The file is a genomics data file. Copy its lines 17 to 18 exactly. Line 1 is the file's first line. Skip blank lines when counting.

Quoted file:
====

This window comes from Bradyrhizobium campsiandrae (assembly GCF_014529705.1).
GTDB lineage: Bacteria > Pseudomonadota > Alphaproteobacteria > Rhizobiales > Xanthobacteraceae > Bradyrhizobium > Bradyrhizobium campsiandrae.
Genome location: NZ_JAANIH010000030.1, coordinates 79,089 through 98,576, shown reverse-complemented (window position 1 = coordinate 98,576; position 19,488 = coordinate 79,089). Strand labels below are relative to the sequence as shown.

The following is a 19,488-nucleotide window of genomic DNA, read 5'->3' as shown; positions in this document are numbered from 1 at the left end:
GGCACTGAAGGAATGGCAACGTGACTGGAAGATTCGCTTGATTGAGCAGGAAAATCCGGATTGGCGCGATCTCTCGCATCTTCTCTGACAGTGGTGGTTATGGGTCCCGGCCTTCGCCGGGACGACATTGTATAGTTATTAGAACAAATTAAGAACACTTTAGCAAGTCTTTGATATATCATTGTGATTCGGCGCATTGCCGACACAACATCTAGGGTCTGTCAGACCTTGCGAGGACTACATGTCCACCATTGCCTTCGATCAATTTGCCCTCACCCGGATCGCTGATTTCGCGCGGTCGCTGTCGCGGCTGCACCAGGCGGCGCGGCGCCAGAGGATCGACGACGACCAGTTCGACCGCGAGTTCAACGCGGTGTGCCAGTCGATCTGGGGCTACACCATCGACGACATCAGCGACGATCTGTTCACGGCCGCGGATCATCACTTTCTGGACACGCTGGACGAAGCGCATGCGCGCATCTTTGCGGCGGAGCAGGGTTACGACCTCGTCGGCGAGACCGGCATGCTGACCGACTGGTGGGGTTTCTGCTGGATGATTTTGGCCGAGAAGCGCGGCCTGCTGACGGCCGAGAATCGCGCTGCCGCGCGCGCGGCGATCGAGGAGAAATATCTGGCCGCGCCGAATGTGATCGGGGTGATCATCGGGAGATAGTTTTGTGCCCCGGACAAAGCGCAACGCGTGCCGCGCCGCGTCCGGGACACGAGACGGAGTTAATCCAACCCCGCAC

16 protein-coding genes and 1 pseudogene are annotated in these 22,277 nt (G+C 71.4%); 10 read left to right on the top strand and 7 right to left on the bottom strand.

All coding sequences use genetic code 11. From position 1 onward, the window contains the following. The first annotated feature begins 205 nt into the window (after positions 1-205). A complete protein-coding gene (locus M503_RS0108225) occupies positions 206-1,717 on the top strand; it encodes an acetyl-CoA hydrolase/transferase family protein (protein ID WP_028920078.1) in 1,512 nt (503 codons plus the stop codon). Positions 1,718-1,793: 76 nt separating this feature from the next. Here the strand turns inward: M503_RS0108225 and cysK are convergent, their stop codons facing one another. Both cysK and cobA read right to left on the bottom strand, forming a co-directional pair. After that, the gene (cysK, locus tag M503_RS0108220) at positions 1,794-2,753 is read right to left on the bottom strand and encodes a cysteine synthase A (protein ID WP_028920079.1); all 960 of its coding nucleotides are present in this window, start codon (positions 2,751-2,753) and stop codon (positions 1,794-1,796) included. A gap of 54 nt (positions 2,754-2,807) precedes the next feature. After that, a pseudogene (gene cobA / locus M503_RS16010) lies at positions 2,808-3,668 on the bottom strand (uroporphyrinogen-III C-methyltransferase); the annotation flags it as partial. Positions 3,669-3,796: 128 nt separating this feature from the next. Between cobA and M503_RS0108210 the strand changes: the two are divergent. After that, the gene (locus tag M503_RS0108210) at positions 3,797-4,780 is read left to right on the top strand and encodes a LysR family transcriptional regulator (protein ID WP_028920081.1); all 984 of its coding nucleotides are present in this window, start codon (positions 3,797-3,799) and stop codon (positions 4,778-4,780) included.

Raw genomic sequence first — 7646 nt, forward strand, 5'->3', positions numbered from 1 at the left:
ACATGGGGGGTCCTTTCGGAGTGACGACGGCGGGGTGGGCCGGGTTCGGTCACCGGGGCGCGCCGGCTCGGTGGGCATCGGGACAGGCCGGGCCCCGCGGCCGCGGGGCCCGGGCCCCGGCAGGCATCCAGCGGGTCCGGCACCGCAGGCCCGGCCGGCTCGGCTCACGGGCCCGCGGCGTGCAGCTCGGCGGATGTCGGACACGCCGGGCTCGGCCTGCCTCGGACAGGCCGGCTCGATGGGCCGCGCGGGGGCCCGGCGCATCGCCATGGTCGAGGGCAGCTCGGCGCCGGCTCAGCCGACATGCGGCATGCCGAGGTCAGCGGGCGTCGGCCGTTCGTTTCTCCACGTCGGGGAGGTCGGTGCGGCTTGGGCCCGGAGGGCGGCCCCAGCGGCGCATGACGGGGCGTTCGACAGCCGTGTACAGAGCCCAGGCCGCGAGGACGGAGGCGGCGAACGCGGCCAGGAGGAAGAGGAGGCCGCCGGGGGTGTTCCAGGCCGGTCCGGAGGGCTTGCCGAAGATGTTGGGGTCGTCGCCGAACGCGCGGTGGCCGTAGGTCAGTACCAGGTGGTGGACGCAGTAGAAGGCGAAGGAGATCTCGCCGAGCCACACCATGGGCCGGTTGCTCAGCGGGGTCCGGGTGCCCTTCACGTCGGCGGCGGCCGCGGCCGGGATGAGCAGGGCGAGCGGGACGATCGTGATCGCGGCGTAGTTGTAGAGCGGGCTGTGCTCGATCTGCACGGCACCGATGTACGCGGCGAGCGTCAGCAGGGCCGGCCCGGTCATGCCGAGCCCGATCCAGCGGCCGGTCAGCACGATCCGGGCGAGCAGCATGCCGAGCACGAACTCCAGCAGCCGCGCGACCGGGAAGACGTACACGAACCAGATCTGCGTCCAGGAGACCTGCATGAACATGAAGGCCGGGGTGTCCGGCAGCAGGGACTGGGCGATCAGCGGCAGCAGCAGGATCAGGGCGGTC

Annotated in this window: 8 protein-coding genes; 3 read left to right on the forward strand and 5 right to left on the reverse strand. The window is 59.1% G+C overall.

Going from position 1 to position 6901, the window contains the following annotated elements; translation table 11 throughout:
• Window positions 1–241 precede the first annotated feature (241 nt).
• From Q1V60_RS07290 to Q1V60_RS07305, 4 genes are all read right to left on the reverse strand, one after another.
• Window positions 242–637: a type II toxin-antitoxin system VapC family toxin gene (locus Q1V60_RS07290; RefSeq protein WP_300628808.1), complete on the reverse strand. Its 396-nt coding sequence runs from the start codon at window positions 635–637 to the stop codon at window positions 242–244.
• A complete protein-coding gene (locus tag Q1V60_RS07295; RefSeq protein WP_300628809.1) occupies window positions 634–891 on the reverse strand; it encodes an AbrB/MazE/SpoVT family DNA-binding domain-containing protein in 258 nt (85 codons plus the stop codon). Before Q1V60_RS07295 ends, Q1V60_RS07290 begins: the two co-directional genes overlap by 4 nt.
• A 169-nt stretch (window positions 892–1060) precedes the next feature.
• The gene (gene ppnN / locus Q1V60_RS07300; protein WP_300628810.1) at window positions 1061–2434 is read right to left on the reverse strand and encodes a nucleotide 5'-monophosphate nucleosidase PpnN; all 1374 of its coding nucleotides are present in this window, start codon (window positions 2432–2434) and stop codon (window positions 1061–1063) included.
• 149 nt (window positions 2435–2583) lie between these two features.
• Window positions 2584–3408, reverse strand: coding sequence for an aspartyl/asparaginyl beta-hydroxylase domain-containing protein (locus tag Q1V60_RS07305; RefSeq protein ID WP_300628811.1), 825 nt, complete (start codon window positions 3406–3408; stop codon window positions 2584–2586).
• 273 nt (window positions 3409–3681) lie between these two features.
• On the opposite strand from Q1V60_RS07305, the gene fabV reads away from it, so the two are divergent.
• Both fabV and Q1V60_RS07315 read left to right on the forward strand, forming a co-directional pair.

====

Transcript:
• The gene (gene ppnN / locus Q1V60_RS07300; protein WP_300628810.1) at window positions 1061–2434 is read right to left on the reverse strand and encodes a nucleotide 5'-monophosphate nucleosidase PpnN; all 1374 of its coding nucleotides are present in this window, start codon (window positions 2432–2434) and stop codon (window positions 1061–1063) included.
• 149 nt (window positions 2435–2583) lie between these two features.